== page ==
6 = 56

7 = 68
8 = 80
9 = 92
10 = 104
11 = 116
12 = 128

13 = 144
14 = 162
Etc. ($18 per additional bike) We're told that Norman sold X bicycles last week and Y bicycles this week. We also know that he earned MORE THAN TWICE the money he earned in the prior week, so we have to use THAT fact to evaluate what the possibilities could be (within the table). II. Y > X Roman Numeral II is easiest, so we'll start there. Since Norman earned MORE MONEY, he had to have sold MORE bicycles. Thus Y MUST be greater than X. Roman Numeral II is TRUE. III. Y > 3 Here, we can look at the "top" of the table and talk through the possibilities. If last week, Norman sold ___ bikes, then how many would he need to have sold this week, at the MINIMUM, to make MORE than twice the money? 0 bikes….4 or more bikes were sold 1 bike…..6 or more bikes were sold The second number will just get bigger and bigger. This proves that Y MUST be greater than 3. Roman Numeral III is TRUE. I. Y > 2X For this Roman Numeral, we can continue the work that we did in Roman Numeral II; we have to look to see whether Y is ALWAYS greater than 2X or not… 2 bikes….7 or more bikes were sold 3 bikes….8 or more bikes were sold 4 bikes….9 or more bikes were sold At this point, notice the ratio of Y to X is getting smaller….? 5 bikes…10 or more bikes were sold. This last example PROVES that Y isn't always greater than 2X. Roman Numeral I is NOT ALWAYS TRUE. Final Answer: GMAT assassins aren't born, they're made, Rich _________________ 760+: Learn What GMAT Assassins Do to Score at the Highest Levels Contact Rich at: Rich.C@empowergmat.com # Rich Cohen Co-Founder & GMAT Assassin Special Offer: Save$75 + GMAT Club Tests Free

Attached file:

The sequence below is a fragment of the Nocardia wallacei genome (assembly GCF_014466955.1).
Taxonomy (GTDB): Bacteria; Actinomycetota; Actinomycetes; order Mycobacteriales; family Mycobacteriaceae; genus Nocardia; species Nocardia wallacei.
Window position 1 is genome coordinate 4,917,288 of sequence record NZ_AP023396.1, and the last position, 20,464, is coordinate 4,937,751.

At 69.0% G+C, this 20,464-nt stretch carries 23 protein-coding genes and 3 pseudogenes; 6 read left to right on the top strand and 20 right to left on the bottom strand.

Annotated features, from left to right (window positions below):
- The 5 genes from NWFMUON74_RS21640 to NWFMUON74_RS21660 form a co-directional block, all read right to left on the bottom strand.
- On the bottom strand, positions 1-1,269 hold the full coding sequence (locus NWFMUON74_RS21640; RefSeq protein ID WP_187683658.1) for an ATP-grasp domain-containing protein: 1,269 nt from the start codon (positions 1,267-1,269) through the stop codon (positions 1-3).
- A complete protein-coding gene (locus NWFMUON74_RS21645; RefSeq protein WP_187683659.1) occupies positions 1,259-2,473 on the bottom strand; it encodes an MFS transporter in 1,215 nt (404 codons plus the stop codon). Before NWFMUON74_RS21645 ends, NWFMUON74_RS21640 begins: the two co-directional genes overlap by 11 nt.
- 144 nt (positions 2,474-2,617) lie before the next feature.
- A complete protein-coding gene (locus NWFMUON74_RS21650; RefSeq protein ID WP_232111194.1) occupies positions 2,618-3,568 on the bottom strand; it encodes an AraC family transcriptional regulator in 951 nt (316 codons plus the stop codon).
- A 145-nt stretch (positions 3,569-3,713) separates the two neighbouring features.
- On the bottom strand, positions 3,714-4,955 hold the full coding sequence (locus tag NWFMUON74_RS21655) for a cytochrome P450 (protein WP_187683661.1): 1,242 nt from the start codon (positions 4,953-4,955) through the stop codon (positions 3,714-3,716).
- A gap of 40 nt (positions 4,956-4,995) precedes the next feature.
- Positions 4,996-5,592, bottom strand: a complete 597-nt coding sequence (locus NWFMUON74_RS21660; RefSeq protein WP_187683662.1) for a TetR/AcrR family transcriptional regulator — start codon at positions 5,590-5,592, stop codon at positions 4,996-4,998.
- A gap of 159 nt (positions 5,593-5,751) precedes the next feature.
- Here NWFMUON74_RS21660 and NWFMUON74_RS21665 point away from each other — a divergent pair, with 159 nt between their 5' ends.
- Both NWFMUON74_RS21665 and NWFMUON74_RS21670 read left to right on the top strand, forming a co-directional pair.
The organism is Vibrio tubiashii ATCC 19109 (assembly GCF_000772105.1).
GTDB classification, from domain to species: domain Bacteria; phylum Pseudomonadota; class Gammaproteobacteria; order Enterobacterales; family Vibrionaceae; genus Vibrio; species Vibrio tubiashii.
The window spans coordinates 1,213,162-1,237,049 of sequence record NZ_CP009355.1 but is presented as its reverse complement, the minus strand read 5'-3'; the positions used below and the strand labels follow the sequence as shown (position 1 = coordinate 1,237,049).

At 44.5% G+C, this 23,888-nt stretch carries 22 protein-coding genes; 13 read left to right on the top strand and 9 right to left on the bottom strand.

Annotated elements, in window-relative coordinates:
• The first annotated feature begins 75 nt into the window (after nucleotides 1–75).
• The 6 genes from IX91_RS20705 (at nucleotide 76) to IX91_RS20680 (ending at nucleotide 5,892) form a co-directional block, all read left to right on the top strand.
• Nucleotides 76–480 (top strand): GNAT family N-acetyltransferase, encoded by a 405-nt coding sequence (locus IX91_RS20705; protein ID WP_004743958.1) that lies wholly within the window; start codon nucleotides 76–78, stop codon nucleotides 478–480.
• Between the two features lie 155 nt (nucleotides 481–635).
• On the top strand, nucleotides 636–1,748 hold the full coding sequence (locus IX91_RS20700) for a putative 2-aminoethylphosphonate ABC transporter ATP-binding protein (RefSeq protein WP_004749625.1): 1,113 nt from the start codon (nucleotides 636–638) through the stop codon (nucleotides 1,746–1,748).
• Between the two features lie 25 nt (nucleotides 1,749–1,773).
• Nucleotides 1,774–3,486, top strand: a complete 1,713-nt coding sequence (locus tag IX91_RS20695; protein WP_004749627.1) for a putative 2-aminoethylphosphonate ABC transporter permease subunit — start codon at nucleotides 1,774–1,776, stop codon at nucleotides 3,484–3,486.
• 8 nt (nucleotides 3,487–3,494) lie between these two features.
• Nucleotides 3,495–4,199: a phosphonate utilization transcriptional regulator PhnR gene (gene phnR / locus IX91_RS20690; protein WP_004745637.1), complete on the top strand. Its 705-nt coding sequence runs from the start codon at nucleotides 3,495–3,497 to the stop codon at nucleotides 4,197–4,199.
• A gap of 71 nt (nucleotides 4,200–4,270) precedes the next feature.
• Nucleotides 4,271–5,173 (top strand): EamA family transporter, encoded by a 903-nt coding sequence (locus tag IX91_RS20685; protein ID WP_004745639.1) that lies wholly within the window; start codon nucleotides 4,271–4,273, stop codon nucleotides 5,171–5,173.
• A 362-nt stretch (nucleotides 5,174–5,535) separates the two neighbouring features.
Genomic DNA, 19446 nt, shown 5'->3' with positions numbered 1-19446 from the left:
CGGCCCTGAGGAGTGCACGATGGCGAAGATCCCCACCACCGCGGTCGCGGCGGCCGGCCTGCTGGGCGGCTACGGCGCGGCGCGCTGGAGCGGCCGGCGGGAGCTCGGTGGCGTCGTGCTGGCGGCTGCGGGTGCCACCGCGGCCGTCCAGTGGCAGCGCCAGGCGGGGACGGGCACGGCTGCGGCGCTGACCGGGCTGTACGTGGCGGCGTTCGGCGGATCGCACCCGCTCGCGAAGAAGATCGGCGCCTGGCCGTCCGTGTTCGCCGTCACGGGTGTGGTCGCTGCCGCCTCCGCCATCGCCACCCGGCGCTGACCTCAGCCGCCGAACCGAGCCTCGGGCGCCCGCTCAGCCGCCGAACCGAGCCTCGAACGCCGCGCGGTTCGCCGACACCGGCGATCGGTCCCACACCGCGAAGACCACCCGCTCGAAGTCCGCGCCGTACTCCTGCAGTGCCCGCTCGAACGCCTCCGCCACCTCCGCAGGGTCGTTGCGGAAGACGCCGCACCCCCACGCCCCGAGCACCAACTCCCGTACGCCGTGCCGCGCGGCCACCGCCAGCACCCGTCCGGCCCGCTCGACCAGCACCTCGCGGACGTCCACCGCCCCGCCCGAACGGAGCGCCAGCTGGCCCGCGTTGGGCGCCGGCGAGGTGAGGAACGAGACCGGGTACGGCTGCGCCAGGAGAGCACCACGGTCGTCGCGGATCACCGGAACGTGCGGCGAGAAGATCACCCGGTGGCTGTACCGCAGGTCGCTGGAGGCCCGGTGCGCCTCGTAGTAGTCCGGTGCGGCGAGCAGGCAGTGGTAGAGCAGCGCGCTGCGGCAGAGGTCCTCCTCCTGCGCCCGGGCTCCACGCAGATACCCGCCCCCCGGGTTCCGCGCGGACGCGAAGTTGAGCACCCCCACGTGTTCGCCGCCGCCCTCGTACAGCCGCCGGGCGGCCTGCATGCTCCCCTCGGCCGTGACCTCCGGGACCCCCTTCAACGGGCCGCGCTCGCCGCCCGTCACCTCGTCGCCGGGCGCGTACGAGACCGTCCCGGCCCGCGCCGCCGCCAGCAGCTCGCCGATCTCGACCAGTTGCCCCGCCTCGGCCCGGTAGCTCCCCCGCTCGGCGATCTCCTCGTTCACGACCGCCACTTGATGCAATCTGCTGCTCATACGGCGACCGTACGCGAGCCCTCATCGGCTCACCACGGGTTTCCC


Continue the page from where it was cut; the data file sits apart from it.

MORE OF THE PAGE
Official GMAT Exam Packs + 70 Pt. Improvement Guarantee
www.empowergmat.com/

***********************Select EMPOWERgmat Courses now include ALL 6 Official GMAC CATs!***********************